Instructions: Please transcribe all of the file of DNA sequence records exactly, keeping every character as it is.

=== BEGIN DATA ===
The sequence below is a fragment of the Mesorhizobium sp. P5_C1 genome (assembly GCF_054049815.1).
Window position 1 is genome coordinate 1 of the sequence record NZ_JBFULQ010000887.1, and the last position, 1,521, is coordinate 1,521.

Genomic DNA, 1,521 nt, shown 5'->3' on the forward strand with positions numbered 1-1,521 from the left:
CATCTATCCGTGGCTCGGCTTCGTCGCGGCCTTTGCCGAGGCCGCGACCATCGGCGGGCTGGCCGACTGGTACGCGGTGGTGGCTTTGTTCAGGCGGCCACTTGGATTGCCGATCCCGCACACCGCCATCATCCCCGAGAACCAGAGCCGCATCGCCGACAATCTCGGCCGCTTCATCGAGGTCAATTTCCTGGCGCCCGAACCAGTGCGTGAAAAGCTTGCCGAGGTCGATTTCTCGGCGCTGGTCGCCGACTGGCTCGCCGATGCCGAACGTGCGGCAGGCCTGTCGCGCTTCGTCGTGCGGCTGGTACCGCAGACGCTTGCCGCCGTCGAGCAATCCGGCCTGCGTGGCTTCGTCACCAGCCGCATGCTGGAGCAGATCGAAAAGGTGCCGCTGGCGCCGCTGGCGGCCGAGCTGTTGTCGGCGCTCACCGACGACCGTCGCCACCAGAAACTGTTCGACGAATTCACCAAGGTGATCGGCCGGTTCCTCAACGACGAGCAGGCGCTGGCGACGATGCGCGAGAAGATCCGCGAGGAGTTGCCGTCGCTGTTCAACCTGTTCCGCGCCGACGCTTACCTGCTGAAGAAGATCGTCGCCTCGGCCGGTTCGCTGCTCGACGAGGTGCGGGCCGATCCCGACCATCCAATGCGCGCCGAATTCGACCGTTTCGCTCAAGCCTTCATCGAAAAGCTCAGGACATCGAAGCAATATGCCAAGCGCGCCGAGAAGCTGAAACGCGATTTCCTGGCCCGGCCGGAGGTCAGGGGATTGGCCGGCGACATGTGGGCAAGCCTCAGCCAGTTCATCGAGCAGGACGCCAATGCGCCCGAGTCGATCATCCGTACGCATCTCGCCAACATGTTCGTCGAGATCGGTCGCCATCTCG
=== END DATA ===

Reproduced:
The sequence below is a fragment of the Mesorhizobium sp. P5_C1 genome (assembly GCF_054049815.1).
Window position 1 is genome coordinate 1 of the sequence record NZ_JBFULQ010000887.1, and the last position, 1,521, is coordinate 1,521.

Genomic DNA, 1,521 nt, shown 5'->3' on the forward strand with positions numbered 1-1,521 from the left:
CATCTATCCGTGGCTCGGCTTCGTCGCGGCCTTTGCCGAGGCCGCGACCATCGGCGGGCTGGCCGACTGGTACGCGGTGGTGGCTTTGTTCAGGCGGCCACTTGGATTGCCGATCCCGCACACCGCCATCATCCCCGAGAACCAGAGCCGCATCGCCGACAATCTCGGCCGCTTCATCGAGGTCAATTTCCTGGCGCCCGAACCAGTGCGTGAAAAGCTTGCCGAGGTCGATTTCTCGGCGCTGGTCGCCGACTGGCTCGCCGATGCCGAACGTGCGGCAGGCCTGTCGCGCTTCGTCGTGCGGCTGGTACCGCAGACGCTTGCCGCCGTCGAGCAATCCGGCCTGCGTGGCTTCGTCACCAGCCGCATGCTGGAGCAGATCGAAAAGGTGCCGCTGGCGCCGCTGGCGGCCGAGCTGTTGTCGGCGCTCACCGACGACCGTCGCCACCAGAAACTGTTCGACGAATTCACCAAGGTGATCGGCCGGTTCCTCAACGACGAGCAGGCGCTGGCGACGATGCGCGAGAAGATCCGCGAGGAGTTGCCGTCGCTGTTCAACCTGTTCCGCGCCGACGCTTACCTGCTGAAGAAGATCGTCGCCTCGGCCGGTTCGCTGCTCGACGAGGTGCGGGCCGATCCCGACCATCCAATGCGCGCCGAATTCGACCGTTTCGCTCAAGCCTTCATCGAAAAGCTCAGGACATCGAAGCAATATGCCAAGCGCGCCGAGAAGCTGAAACGCGATTTCCTGGCCCGGCCGGAGGTCAGGGGATTGGCCGGCGACATGTGGGCAAGCCTCAGCCAGTTCATCGAGCAGGACGCCAATGCGCCCGAGTCGATCATCCGTACGCATCTCGCCAACATGTTCGTCGAGATCGGTCGCCATCTCG